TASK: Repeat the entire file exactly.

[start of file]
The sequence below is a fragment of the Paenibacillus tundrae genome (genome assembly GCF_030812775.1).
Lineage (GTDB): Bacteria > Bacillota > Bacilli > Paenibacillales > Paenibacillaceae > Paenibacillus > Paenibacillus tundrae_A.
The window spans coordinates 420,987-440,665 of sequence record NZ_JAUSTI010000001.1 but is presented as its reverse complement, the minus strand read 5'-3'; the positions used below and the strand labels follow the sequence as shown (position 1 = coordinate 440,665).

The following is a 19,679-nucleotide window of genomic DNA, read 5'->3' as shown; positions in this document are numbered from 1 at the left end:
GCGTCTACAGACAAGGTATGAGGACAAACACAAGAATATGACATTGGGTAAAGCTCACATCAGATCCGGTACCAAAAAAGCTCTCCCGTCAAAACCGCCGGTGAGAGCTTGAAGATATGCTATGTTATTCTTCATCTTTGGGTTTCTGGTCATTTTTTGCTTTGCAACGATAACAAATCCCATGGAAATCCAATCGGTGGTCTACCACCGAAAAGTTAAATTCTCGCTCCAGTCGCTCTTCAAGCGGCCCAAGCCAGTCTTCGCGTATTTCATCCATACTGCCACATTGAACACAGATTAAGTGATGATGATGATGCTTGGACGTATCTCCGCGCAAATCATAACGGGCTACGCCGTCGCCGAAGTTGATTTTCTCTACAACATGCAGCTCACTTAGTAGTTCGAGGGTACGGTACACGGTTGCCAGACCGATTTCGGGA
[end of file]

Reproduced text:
The sequence below is a fragment of the Paenibacillus tundrae genome (genome assembly GCF_030812775.1).
Lineage (GTDB): Bacteria > Bacillota > Bacilli > Paenibacillales > Paenibacillaceae > Paenibacillus > Paenibacillus tundrae_A.
The window spans coordinates 420,987-440,665 of sequence record NZ_JAUSTI010000001.1 but is presented as its reverse complement, the minus strand read 5'-3'; the positions used below and the strand labels follow the sequence as shown (position 1 = coordinate 440,665).

The following is a 19,679-nucleotide window of genomic DNA, read 5'->3' as shown; positions in this document are numbered from 1 at the left end:
GCGTCTACAGACAAGGTATGAGGACAAACACAAGAATATGACATTGGGTAAAGCTCACATCAGATCCGGTACCAAAAAAGCTCTCCCGTCAAAACCGCCGGTGAGAGCTTGAAGATATGCTATGTTATTCTTCATCTTTGGGTTTCTGGTCATTTTTTGCTTTGCAACGATAACAAATCCCATGGAAATCCAATCGGTGGTCTACCACCGAAAAGTTAAATTCTCGCTCCAGTCGCTCTTCAAGCGGCCCAAGCCAGTCTTCGCGTATTTCATCCATACTGCCACATTGAACACAGATTAAGTGATGATGATGATGCTTGGACGTATCTCCGCGCAAATCATAACGGGCTACGCCGTCGCCGAAGTTGATTTTCTCTACAACATGCAGCTCACTTAGTAGTTCGAGGGTACGGTACACGGTTGCCAGACCGATTTCGGGA